It's a freeing thing, this skipping out of New Year's resolutions.
The word "resolution" always sounds so serious and onerous. Also: DOOMED.
I don't need MORE things I'm supposed to do, more things on a list to look at and think: Riiiiigggghhhhtttttt, there's THAT I could do or there's ......Jersey Shore on the DVR.
(Oh yes. There is.)
"Resolutions" are for other people.
For me, it's more like: "Yearly Attempts at The Same Impossible Things" or "Annual Doomed Personal Initiatives".
I really love hearing what other people resolve to do. Really. I beam and cluck when reading about people's new, complicated eating plans or training for triathlons or enrolling in scary academic courses.
And then I contemplate taking a nap.
Whoever came up with the insane idea of attempting to do new, difficult personal improvement projects in January? It's dark. It's cold. It's time to make like a bear and HIBERNATE. It's time to sip hot tea and read books and lose brain cells watching reality TV.
But then there's Erin's Quiet Project, where she chose "Quiet" as a word to focus on last year. As Doomed Personal Initiatives go, this one, with its simplicity and lack of measurable outcomes, seems like a good fit for me. I thought long and hard about just stealing her last year's word for my own focus this year, because I sure could use a good hit from the Quiet Stick.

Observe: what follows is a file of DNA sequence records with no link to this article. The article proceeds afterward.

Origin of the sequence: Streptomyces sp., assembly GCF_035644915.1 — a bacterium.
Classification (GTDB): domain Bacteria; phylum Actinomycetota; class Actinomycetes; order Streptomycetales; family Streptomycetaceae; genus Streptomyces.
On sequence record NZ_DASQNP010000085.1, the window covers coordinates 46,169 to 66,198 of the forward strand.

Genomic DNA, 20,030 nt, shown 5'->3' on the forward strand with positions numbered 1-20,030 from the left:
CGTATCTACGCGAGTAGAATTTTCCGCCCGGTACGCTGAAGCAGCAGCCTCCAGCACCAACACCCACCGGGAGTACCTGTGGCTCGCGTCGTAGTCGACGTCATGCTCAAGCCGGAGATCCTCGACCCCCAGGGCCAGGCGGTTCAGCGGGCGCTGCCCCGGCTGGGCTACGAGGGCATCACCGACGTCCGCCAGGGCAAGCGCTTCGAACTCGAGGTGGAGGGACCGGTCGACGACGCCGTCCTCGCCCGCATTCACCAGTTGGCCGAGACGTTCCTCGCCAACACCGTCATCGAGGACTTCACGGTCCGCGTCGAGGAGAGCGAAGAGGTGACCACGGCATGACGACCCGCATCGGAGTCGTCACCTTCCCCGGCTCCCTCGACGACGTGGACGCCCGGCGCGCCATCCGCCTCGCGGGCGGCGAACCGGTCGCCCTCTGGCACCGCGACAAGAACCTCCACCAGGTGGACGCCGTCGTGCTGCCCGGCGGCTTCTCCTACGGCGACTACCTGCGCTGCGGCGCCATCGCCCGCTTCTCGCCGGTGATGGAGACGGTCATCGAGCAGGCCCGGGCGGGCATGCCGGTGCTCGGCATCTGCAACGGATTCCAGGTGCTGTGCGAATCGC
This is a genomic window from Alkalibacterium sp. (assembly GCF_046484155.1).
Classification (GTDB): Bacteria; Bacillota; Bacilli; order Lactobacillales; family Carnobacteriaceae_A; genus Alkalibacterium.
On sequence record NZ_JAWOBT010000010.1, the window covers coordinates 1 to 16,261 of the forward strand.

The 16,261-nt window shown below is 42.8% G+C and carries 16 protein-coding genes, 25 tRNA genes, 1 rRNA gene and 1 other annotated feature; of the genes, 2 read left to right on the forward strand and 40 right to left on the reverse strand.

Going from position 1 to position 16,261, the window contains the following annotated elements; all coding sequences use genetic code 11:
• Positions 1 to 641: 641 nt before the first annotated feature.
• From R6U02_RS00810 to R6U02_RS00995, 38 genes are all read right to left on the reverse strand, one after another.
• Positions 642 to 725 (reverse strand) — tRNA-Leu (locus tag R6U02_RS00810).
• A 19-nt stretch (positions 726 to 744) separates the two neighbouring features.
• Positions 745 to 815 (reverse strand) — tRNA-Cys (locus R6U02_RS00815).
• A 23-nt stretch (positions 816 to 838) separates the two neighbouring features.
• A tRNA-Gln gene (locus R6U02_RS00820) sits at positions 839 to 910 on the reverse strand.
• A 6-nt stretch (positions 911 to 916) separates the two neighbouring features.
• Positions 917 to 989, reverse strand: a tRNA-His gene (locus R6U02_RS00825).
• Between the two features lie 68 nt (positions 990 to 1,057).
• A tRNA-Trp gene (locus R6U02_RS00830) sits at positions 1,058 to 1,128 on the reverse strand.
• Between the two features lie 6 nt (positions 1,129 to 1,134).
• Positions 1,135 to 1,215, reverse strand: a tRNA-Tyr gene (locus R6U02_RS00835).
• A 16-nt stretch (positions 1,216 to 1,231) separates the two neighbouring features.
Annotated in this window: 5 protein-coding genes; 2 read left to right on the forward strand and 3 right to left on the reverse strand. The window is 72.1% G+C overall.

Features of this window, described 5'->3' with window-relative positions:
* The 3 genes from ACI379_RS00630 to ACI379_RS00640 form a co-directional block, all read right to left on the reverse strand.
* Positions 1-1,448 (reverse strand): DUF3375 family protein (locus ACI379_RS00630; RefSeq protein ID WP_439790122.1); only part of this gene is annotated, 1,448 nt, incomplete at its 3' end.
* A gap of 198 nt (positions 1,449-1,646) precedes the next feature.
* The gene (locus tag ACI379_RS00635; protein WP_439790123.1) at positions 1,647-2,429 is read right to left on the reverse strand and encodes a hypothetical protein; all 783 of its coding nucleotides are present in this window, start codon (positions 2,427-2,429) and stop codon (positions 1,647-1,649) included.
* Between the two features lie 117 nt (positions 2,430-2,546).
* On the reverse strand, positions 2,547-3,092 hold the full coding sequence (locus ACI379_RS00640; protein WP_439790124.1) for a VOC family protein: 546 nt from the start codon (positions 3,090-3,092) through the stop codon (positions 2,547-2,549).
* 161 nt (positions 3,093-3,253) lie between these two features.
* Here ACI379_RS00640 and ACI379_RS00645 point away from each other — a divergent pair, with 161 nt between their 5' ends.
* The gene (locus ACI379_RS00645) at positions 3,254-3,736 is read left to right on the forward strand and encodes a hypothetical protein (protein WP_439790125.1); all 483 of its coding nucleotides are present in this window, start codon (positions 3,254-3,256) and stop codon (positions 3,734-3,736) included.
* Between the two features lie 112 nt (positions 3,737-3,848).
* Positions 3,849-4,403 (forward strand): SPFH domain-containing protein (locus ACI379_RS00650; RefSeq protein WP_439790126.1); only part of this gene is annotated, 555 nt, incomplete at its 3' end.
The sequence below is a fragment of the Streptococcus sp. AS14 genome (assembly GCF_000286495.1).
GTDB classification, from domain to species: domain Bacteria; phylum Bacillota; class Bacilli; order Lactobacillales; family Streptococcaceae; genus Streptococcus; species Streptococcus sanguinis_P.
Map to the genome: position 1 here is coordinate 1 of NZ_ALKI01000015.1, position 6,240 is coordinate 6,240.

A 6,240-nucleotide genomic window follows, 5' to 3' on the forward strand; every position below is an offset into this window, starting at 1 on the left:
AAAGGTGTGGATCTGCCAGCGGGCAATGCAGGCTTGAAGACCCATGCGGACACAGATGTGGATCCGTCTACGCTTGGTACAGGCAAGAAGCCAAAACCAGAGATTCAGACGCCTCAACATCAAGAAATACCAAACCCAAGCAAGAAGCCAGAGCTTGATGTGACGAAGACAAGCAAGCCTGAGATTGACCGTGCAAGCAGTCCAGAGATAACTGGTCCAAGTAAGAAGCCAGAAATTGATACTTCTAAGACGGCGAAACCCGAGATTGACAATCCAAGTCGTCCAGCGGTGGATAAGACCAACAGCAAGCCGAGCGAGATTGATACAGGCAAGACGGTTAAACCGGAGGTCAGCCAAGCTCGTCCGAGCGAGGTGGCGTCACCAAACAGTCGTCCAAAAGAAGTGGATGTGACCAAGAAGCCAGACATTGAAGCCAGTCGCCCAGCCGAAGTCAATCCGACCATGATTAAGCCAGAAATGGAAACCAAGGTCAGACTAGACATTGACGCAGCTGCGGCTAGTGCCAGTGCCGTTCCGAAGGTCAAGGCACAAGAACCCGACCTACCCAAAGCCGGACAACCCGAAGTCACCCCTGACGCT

But the more I thought about it, the more another word kept popping up.
For all the above blathering about wanting to sip tea and stay still, I am rarely still. I am rarely slow or measured or calm. I am often doing many things at once, most of them poorly. I've always walked fast, leaving annoyed friends behind or forcing them to run to keep up. I cook fast, leaving tornado-like flotsam around the kitchen that is terrifying to see, exhausting to clean up. I've always inhaled my food with barely a chew, a habit that has not been improved by the chaotic mealtimes of motherhood.
The act of slowing down is often painful to me, as if it runs counter to every part of my being. The slowest dance piece I ever performed nearly made me crazy with it's monotony and lack of momentum. Meditation is torturous. The Sisyphean act of helping my daughter put on the necessary layers for outdoor excursions drives me completely batty.
But, clearly, I crave slowness, stillness, calm. I find the rare moments I can slow myself down to be the most present and pleasant parts of my day.
Slow is about lower expectations for what I can accomplish in a day. Slow is about giving us all more time to do just about everything. Slow is about being present and receptive to what is. Slow is about less.
Here I go.